-- It should also highlight the role of national governments in providing a framework for urban development and creating the conditions for communities and municipalities to take effective action at the city level.
Moving forward, participants agreed that the Cities Alliance Secretariat should develop a framework for the Action Plan. Members and partners would then meet again to flesh out the plan with concrete activities.
African Urban Research Initiative
Some of the most dynamic discussions in Addis centred around the African Urban Research Initiative, which seeks to ensure that analytical and applied research currently underway adequately reflects key urban priorities. Supported by the Cities Alliance and the Rockefeller Foundation, the initiative is being implemented by the African Centre for Cities (ACC).
Representatives from 16 urban research centres across Africa came together to discuss the main issues that research centres are working on, and whether that work reflects the current challenges. Members and partners of the Cities Alliance fully participated in the debate, creating a rare opportunity for these actors to exchange views on the current urban transition in Africa. Language was not a barrier; some of the sessions were held in French, a clear—and much appreciated—effort to bring together both Anglophone and Francophone Africa and not split them by language as is often the case.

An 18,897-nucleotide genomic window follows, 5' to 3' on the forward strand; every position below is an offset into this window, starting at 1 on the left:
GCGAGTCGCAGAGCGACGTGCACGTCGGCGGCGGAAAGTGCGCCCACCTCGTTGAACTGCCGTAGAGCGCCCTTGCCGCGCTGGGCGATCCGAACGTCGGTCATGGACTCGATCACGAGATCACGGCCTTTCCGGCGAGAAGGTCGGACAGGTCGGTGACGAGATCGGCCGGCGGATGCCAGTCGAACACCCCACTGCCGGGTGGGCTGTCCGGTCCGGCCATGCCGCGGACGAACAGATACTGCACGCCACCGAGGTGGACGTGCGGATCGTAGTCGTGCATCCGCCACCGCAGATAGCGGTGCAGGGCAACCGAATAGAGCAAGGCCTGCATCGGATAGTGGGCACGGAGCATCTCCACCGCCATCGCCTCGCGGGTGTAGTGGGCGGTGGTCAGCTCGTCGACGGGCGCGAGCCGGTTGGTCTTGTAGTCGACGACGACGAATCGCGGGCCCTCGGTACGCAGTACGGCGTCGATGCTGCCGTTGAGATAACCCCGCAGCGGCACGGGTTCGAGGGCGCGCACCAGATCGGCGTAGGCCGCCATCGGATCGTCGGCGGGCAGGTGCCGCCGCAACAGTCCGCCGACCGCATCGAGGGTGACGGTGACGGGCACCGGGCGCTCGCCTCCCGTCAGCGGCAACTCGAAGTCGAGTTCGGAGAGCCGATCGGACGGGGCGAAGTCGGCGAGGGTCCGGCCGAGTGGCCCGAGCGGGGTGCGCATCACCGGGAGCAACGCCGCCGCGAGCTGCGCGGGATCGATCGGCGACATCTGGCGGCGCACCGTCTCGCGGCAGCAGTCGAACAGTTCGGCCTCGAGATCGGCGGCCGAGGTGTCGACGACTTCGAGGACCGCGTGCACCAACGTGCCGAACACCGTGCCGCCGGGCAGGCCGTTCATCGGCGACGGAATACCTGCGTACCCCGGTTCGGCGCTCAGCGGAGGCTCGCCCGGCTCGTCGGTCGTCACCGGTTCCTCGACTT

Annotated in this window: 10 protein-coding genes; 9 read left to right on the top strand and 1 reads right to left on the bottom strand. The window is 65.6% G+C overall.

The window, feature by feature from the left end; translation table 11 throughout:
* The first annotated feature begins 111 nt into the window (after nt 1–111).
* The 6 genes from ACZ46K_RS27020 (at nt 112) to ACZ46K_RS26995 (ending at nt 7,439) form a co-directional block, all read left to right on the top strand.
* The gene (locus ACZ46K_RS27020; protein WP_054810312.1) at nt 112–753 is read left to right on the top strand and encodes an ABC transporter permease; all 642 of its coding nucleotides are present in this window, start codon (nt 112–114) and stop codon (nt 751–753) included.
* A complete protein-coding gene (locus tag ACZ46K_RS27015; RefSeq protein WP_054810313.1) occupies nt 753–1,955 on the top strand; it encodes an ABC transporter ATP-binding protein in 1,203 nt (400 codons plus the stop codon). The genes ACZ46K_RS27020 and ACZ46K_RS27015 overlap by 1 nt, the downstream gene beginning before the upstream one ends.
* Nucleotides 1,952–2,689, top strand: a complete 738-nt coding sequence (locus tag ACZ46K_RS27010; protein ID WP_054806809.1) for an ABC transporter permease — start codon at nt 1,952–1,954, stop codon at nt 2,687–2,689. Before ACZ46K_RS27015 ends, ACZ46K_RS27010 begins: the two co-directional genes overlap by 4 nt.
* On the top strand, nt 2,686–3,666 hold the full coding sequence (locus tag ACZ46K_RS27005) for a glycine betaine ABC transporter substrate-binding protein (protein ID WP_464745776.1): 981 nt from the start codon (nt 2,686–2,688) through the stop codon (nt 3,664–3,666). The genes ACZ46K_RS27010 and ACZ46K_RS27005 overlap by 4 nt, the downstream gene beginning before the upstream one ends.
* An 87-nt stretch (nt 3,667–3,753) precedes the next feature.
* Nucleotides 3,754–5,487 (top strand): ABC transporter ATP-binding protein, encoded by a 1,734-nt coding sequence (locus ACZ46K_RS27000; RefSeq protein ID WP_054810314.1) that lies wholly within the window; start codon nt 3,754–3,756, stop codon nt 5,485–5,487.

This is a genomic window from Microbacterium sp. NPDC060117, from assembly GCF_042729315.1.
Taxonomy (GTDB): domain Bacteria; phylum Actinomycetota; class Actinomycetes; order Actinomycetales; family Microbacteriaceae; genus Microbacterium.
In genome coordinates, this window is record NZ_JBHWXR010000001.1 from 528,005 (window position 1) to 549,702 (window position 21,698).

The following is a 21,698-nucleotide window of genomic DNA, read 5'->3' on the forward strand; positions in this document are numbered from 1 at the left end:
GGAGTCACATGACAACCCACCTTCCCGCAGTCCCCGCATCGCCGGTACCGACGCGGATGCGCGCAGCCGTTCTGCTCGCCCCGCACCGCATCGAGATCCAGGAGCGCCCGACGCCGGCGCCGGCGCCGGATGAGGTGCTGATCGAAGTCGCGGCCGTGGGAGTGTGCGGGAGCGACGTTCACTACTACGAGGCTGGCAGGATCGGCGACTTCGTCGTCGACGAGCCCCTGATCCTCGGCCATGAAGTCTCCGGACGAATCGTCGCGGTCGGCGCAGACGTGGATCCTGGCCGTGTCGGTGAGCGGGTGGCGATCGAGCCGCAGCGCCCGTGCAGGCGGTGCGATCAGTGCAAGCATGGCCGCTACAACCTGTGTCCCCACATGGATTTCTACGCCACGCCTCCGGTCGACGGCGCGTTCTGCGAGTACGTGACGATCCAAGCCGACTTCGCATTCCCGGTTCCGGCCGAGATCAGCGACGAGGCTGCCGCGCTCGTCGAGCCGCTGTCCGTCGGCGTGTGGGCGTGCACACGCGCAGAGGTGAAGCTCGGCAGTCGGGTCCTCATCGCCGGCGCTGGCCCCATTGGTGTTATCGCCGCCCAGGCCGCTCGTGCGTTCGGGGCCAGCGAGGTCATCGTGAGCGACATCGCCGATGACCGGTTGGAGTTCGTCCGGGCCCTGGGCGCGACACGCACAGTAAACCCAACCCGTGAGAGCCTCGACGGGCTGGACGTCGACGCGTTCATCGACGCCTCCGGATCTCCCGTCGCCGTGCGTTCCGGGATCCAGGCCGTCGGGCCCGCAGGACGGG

The debate revealed that these actors fundamentally shared the same views on the challenges, and that they could benefit from closer consultation and sustained dialogue. Participants agreed to build a formal network of research centres in Africa to help ensure that research conducted is relevant to current challenges, and to improve knowledge sharing among centres.
The ACC was tasked with setting up a steering committee for the new network as well as devising a roadmap for the coming year. One of the network’s first activities will be to conduct a peer review for the City Enabling Environment (CEE) ratings system, an initiative sponsored by the Cities Alliance and piloted by UCLGA that aims to advance the agenda of effective, concrete decentralisation in Africa.
The following organisations took part in the strategy discussions in Addis:
African Development Bank
Brazil (National Housing Secretariat, Ministry of Cities)
Burkina Faso (Ministry of Housing and Urban Planning)
The Cities Alliance (Secretariat)
Ethiopia (Ministry of Urban Development and Construction)
Ethiopia (Civil Service University)
Ethiopian Cities Association
French Cooperation (Ministry of Foreign Affairs, AfD)
German Cooperation (GIZ)
Ghana (Ministry of Local Government and Rural Development)
Global Fund for Cities Development (FMDV)
Nigeria (African Policy Institute)
Shack/Slum Dwellers International
South Africa (Department of Human Settlements)
South Africa (African Centre for Cities)
United Cities and Local Governments
United Cities and Local Governments Africa
Uganda (Ministry of Land, Housing and Urban Development)
United Kingdom (Department for International Development)
United Kingdom (The Ecological Sequestration Trust)
The World Bank
The World Bank Institute
With its broad membership, the Cities Alliance is able to convene a uniquely diverse gathering of development actors who otherwise would not have the opportunity to interact.